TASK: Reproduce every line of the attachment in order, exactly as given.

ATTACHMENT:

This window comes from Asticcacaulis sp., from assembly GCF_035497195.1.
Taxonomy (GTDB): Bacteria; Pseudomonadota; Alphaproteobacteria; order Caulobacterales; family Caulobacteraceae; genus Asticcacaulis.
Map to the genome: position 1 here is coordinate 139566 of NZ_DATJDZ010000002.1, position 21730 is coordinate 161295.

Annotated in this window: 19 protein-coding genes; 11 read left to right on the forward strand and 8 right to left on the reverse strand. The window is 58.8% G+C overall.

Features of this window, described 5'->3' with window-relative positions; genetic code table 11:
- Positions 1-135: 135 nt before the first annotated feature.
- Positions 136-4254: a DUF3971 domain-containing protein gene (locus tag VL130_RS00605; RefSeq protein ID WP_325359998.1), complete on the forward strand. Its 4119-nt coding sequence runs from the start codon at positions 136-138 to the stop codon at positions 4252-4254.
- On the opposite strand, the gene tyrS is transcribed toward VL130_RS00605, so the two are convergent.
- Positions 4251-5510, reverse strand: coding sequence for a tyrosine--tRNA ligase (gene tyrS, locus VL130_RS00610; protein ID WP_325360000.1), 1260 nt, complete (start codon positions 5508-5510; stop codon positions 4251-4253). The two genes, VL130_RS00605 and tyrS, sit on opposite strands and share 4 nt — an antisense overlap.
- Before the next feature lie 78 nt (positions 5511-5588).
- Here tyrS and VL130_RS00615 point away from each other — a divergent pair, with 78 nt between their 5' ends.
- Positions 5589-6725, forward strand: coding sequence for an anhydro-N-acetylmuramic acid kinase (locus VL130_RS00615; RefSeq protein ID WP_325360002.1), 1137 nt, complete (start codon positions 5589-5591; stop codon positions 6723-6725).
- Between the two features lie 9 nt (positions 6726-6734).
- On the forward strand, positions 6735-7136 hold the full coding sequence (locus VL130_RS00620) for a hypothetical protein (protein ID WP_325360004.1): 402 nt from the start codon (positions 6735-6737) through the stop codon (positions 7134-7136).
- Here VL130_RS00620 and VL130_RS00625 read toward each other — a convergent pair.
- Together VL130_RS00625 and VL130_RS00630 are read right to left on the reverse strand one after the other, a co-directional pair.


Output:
This window comes from Asticcacaulis sp., from assembly GCF_035497195.1.
Taxonomy (GTDB): Bacteria; Pseudomonadota; Alphaproteobacteria; order Caulobacterales; family Caulobacteraceae; genus Asticcacaulis.
Map to the genome: position 1 here is coordinate 139566 of NZ_DATJDZ010000002.1, position 21730 is coordinate 161295.

Annotated in this window: 19 protein-coding genes; 11 read left to right on the forward strand and 8 right to left on the reverse strand. The window is 58.8% G+C overall.

Features of this window, described 5'->3' with window-relative positions; genetic code table 11:
- Positions 1-135: 135 nt before the first annotated feature.
- Positions 136-4254: a DUF3971 domain-containing protein gene (locus tag VL130_RS00605; RefSeq protein ID WP_325359998.1), complete on the forward strand. Its 4119-nt coding sequence runs from the start codon at positions 136-138 to the stop codon at positions 4252-4254.
- On the opposite strand, the gene tyrS is transcribed toward VL130_RS00605, so the two are convergent.
- Positions 4251-5510, reverse strand: coding sequence for a tyrosine--tRNA ligase (gene tyrS, locus VL130_RS00610; protein ID WP_325360000.1), 1260 nt, complete (start codon positions 5508-5510; stop codon positions 4251-4253). The two genes, VL130_RS00605 and tyrS, sit on opposite strands and share 4 nt — an antisense overlap.
- Before the next feature lie 78 nt (positions 5511-5588).
- Here tyrS and VL130_RS00615 point away from each other — a divergent pair, with 78 nt between their 5' ends.
- Positions 5589-6725, forward strand: coding sequence for an anhydro-N-acetylmuramic acid kinase (locus VL130_RS00615; RefSeq protein ID WP_325360002.1), 1137 nt, complete (start codon positions 5589-5591; stop codon positions 6723-6725).
- Between the two features lie 9 nt (positions 6726-6734).
- On the forward strand, positions 6735-7136 hold the full coding sequence (locus VL130_RS00620) for a hypothetical protein (protein ID WP_325360004.1): 402 nt from the start codon (positions 6735-6737) through the stop codon (positions 7134-7136).
- Here VL130_RS00620 and VL130_RS00625 read toward each other — a convergent pair.
- Together VL130_RS00625 and VL130_RS00630 are read right to left on the reverse strand one after the other, a co-directional pair.